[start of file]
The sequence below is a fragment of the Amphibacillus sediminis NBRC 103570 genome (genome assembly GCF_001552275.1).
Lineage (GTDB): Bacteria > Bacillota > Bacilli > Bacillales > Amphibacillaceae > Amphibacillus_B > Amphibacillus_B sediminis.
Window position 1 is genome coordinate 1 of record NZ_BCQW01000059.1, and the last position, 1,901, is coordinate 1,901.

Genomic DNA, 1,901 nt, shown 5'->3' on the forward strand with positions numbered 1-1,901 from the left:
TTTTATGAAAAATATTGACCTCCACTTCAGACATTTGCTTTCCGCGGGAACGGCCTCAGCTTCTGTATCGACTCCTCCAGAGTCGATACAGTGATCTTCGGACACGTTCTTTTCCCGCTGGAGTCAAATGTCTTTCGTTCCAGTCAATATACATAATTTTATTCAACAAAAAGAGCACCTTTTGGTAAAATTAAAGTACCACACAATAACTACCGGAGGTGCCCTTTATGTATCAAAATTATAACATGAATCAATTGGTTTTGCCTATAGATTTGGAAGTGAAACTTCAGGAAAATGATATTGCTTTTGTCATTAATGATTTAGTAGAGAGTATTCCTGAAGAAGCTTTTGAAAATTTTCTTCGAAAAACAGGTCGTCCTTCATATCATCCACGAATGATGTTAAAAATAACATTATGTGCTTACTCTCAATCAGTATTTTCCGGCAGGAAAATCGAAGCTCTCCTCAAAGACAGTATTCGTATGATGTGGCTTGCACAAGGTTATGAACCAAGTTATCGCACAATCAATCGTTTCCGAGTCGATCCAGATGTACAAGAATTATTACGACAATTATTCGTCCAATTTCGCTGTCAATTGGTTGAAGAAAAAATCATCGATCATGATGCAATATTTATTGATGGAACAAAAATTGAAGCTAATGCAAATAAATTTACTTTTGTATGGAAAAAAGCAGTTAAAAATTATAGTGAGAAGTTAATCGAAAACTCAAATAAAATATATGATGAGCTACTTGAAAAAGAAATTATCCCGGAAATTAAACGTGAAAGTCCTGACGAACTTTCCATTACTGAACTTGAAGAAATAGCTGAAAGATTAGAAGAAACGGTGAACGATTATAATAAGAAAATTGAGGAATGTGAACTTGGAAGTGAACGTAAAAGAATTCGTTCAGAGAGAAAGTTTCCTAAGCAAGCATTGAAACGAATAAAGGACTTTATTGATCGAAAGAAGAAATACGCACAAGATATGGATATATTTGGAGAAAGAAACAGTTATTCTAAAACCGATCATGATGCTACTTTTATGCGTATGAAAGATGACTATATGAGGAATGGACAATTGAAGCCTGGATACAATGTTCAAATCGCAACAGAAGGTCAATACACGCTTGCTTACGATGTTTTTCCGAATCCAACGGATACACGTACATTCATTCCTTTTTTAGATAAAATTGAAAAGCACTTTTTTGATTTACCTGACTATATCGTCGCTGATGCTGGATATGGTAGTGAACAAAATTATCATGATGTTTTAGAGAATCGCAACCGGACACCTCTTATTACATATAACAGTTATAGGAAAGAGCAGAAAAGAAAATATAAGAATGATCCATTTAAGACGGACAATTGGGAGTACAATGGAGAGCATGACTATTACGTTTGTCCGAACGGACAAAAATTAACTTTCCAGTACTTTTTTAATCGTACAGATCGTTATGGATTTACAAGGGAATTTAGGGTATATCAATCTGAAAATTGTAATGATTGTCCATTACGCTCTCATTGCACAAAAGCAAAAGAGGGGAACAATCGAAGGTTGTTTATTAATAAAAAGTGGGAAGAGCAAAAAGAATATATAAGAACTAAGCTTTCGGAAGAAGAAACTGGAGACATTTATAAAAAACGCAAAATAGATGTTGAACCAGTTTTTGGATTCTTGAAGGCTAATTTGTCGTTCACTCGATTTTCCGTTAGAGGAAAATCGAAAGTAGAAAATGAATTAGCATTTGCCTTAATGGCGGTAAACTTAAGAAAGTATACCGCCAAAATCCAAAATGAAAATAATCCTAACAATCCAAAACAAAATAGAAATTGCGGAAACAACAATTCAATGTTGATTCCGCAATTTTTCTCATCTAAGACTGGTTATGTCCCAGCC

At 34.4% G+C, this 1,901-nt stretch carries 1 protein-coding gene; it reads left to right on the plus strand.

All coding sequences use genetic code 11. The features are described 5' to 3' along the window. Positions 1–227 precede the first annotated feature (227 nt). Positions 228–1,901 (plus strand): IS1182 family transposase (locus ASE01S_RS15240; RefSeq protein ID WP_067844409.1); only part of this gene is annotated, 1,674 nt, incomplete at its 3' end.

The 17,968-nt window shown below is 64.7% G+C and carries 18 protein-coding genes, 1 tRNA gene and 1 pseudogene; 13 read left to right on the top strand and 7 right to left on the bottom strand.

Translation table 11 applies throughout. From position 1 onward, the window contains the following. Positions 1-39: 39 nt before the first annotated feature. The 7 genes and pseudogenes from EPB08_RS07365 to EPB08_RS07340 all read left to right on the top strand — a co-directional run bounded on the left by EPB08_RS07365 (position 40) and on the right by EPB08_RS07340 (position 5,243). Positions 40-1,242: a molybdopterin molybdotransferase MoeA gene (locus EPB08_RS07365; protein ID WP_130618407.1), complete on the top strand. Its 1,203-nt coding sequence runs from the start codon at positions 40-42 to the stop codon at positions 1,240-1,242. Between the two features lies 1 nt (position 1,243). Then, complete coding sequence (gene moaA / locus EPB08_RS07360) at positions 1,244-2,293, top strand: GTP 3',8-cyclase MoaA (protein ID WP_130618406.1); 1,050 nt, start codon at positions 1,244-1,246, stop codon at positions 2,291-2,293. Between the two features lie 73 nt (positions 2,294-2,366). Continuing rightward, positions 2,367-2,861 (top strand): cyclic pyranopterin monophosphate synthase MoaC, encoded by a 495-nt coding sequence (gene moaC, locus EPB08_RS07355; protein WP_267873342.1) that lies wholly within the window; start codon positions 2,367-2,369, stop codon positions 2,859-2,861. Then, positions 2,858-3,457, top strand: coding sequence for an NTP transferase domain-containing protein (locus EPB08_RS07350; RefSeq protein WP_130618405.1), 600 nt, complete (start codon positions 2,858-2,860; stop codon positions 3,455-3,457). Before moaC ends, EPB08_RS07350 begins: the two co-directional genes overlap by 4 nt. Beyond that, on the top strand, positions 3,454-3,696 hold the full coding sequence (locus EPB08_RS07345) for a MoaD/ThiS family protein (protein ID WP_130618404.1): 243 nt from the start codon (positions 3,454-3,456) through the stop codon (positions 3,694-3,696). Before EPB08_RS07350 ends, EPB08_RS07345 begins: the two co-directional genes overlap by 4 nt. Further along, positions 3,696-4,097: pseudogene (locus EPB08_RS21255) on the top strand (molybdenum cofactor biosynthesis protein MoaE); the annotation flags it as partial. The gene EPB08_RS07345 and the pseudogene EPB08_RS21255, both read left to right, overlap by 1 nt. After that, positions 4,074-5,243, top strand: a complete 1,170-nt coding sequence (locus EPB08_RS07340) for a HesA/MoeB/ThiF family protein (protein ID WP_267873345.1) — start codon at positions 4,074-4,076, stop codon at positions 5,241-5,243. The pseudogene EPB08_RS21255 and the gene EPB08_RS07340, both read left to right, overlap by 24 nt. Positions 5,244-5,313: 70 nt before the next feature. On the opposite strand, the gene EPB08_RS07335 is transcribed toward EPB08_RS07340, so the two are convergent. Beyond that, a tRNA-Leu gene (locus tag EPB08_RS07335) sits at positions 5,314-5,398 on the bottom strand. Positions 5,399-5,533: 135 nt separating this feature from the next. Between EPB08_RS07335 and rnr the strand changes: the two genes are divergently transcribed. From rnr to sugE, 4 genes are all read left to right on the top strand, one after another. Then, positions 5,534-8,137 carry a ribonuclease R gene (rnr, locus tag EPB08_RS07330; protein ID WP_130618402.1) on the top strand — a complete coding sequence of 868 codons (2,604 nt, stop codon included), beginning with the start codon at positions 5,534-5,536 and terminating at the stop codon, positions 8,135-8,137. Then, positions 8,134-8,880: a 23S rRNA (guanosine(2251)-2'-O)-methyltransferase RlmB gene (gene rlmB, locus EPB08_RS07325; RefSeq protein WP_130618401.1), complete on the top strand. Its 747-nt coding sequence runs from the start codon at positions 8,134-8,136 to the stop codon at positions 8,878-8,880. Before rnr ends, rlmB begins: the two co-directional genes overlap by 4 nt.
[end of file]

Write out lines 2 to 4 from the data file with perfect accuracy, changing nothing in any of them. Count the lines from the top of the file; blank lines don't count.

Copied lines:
Lineage (GTDB): Bacteria > Bacillota > Bacilli > Bacillales > Amphibacillaceae > Amphibacillus_B > Amphibacillus_B sediminis.
Window position 1 is genome coordinate 1 of record NZ_BCQW01000059.1, and the last position, 1,901, is coordinate 1,901.

Genomic DNA, 1,901 nt, shown 5'->3' on the forward strand with positions numbered 1-1,901 from the left: